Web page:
Taste of Tuscaloosa: (Non)Traditional Thanksgiving Food

It's a guarantee that any Thanksgiving get together in my hometown of Fort Payne, AL will include multiple cousins, aunts, uncles, and various Filipino dishes sprinkled among the more traditional casseroles and desserts each November.  It's a guarantee that any Thanksgiving get together in my hometown of Fort Payne, AL will include multiple cousins, aunts, uncles, and various Filipino dishes sprinkled among the more traditional casseroles and desserts each November.  Sheena Gregg

Traditional Thanksgiving favorites such as turkey, pumpkin pie, and sweet potato casserole are staples to be expected on every table during that certain Thursday in November. However, every family seems to have their own spin on Thanksgiving with one or two dishes that are their special traditions.  

For me as a proud Filipino American, you can expect to have all your traditional Thanksgiving dishes plus the flair of Filipino food. Egg rolls, pancit (a rice noodle dish), and steamed rice are just as expected as cranberry sauce and green bean casserole. Turns out, I have some other friends in Tuscaloosa that have their own “family flair” with some unexpected Thanksgiving dishes. 

Mary Mowery, Tuscaloosa   

In our family, there’s a certain finger sandwich that always appears on our Thanksgiving table. My grandmother Lucy called them stack sandwiches, others called them ribbon sandwiches, and now they seem to be known as Waverly sandwiches. Theyre alternating layers of homemade pimiento cheese, plain white bread, and peanut butter and jelly.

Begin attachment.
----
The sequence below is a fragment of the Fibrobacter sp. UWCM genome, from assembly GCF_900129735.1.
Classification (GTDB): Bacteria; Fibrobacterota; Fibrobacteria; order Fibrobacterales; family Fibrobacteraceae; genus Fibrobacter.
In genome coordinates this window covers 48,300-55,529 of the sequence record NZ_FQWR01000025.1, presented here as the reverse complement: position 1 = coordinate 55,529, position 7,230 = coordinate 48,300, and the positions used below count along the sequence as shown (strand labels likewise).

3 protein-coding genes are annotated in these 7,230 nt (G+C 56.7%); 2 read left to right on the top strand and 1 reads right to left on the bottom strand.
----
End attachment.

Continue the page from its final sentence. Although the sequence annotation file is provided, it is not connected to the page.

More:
These sandwiches made their way to Thanksgiving when my mother, Inez, started taking them and before long, her in-laws were converts to the stack sandwich. After 66 years in the family, they know she owns that dish.  

Paige Sims, Northport  

Pineapple casserole is a family favorite at our Thanksgiving. I’m 38, and I honestly don’t remember not having it at Thanksgiving.  My great aunt, Betty Jo Price, has always made it. When my husband and I started dating, I began the tradition of taking it to his family Thanksgiving. His niece is vegetarian and has ties back to Hawaii and absolutely loves it. It gave her something else to eat when most options had some type of meat tied back to them.  

The recipe we use is literally canned pineapple chunks in juice, cheese, a little sugar, flour, cheddar cheese, and topped with Ritz crackers and then drizzled with melted butter. I think we love it because it’s sweet but also comforting. It is something that just breaks up the same old same old of the other casseroles. 

Chris DaSambiago-Moore, Northport   

We always have rice, black beans, and plantains at Thanksgiving – which my mom cooks. She will also do Cuban styled pork. These are Cuban staples of any sort of festivity. They’ve been at the Thanksgiving table since I was a kid for as long as I can remember. My stepdad is Argentinian, so we also have empanadas (a meat pastry), and Argentinian bistec (tender steak). Dessert is always a combo of either tres leches cake (Cuban), or homemade dulce de leche (Argentinian Caramel).  

Sheena Gregg is a registered dietitian and local “Filipino Foodie.” Follow her adventures at afilipinofoodie.com. 

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Druid City Living (DCL) is Tuscaloosa, Alabama's premier community newspaper, covering the great people, places and activities of the area.

 

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